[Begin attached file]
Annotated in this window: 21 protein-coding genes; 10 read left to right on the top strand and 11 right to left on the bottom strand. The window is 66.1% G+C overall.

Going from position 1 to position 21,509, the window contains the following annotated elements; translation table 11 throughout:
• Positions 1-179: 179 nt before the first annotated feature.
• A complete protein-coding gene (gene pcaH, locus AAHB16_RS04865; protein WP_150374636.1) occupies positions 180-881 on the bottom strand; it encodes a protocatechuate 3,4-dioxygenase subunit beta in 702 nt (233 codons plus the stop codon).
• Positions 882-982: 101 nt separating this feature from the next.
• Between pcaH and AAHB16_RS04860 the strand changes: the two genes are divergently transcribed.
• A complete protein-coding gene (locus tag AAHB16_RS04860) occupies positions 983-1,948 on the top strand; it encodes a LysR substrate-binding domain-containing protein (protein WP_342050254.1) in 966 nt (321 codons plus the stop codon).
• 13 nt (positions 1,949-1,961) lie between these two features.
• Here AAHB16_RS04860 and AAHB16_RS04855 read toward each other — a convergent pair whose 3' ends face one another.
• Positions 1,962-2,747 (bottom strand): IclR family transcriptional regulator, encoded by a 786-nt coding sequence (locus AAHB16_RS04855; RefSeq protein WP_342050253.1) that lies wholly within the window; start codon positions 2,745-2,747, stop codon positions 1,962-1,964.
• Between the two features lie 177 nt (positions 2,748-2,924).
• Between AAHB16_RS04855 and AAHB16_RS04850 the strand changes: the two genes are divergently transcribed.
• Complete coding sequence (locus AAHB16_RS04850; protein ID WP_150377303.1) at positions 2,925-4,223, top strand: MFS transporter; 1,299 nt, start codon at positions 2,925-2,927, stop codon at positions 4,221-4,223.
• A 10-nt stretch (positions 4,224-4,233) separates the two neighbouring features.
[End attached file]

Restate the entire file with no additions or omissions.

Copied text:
Annotated in this window: 21 protein-coding genes; 10 read left to right on the top strand and 11 right to left on the bottom strand. The window is 66.1% G+C overall.

Going from position 1 to position 21,509, the window contains the following annotated elements; translation table 11 throughout:
• Positions 1-179: 179 nt before the first annotated feature.
• A complete protein-coding gene (gene pcaH, locus AAHB16_RS04865; protein WP_150374636.1) occupies positions 180-881 on the bottom strand; it encodes a protocatechuate 3,4-dioxygenase subunit beta in 702 nt (233 codons plus the stop codon).
• Positions 882-982: 101 nt separating this feature from the next.
• Between pcaH and AAHB16_RS04860 the strand changes: the two genes are divergently transcribed.
• A complete protein-coding gene (locus tag AAHB16_RS04860) occupies positions 983-1,948 on the top strand; it encodes a LysR substrate-binding domain-containing protein (protein WP_342050254.1) in 966 nt (321 codons plus the stop codon).
• 13 nt (positions 1,949-1,961) lie between these two features.
• Here AAHB16_RS04860 and AAHB16_RS04855 read toward each other — a convergent pair whose 3' ends face one another.
• Positions 1,962-2,747 (bottom strand): IclR family transcriptional regulator, encoded by a 786-nt coding sequence (locus AAHB16_RS04855; RefSeq protein WP_342050253.1) that lies wholly within the window; start codon positions 2,745-2,747, stop codon positions 1,962-1,964.
• Between the two features lie 177 nt (positions 2,748-2,924).
• Between AAHB16_RS04855 and AAHB16_RS04850 the strand changes: the two genes are divergently transcribed.
• Complete coding sequence (locus AAHB16_RS04850; protein ID WP_150377303.1) at positions 2,925-4,223, top strand: MFS transporter; 1,299 nt, start codon at positions 2,925-2,927, stop codon at positions 4,221-4,223.
• A 10-nt stretch (positions 4,224-4,233) separates the two neighbouring features.